See, I used to use the cell phone service "straight talk". At the time I worked at Walmart and couldn't afford ATT or T-Mobil service. Like many under employed trans people I couldn't afford Internet at home so the "Unlimited" plan seemed just what I needed.
Except my phone wouldn't open up links a few days after I re-up'd. (bought another $45 service card). Being ignorant I always assumed it was just a lousy phone/service but as it turns out the "Unlimited" plan wasn't unlimited at all. In fact it was another Walmart screw job.
Source ABC News :
A class action suit filed last week in U.S. District Court for Northern California claims that consumers who buy Straight Talk cell phone plans aren't getting straight talk: The plans, advertised as providing "unlimited" data use, in fact have limitations, the suit claims.
The complaint against Walmart Stores and TracFone Wireless, which jointly created Straight Talk in 2009, says that the advertising claim is false, and that customers are routinely subject to having their flows of data "throttled" (slowed) or to having their access to data terminated without notice.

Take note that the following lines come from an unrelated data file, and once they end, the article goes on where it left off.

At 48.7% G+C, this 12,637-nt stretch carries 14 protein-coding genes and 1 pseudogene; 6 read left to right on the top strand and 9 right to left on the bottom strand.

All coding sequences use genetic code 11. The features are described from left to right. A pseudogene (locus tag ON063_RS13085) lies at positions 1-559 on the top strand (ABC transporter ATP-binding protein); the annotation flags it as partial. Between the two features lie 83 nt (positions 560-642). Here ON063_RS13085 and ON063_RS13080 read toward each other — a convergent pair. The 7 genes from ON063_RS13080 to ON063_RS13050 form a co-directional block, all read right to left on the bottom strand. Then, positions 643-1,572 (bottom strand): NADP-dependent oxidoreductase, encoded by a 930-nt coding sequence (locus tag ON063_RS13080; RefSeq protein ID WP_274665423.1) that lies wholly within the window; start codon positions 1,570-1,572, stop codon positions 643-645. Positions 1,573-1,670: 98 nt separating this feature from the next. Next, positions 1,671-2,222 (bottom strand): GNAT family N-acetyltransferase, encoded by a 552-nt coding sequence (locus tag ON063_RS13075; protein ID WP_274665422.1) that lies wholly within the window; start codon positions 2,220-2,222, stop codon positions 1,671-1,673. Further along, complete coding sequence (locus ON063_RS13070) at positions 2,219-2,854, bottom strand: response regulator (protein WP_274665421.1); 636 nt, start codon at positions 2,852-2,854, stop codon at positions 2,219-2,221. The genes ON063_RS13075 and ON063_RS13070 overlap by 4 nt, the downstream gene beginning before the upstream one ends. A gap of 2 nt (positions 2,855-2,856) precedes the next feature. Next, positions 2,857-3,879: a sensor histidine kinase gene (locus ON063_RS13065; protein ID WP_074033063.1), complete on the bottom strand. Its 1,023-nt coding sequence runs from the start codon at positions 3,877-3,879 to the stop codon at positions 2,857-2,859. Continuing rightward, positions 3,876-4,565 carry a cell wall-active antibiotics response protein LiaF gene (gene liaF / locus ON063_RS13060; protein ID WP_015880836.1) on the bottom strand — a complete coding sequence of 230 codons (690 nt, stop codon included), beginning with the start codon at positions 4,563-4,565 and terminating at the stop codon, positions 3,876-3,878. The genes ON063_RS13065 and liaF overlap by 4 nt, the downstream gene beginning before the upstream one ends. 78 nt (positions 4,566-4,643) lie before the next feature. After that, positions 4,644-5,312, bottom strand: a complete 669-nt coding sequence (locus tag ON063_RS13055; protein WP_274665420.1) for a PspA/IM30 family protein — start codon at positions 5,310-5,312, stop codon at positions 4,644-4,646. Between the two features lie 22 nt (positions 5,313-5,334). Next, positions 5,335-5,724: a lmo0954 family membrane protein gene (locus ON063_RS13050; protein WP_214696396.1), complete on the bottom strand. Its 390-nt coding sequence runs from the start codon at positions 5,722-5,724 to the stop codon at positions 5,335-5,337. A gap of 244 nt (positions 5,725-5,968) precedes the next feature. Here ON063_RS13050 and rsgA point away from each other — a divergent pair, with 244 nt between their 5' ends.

Throttling takes place, according to the complaint, when subscribers near or exceed "internally established, but undisclosed" data usage limits, or when the strain imposed on wireless networks by peak data usage requires easing.
The complaint says customers who objected to being "throttled" were blamed by TracFone service reps for having misused the data service, without being told how they had allegedly misused it.
As an example, the suit cites Northern California wireless customer Edward Tooley, who switched to Straight Talk's unlimited plan from a competitor's plan that expressly limited him to 2.5GB of high speed data, above which ceiling his data would be throttled.
Well, now I use Metro PCS (which is still slightly embarrassing siting amongst my S4 phone friends) but at least they let you know you have a throttle down point, but since I have WiFi at my house it really doesn't affect me.
But I'd really like to get in on this class action suit.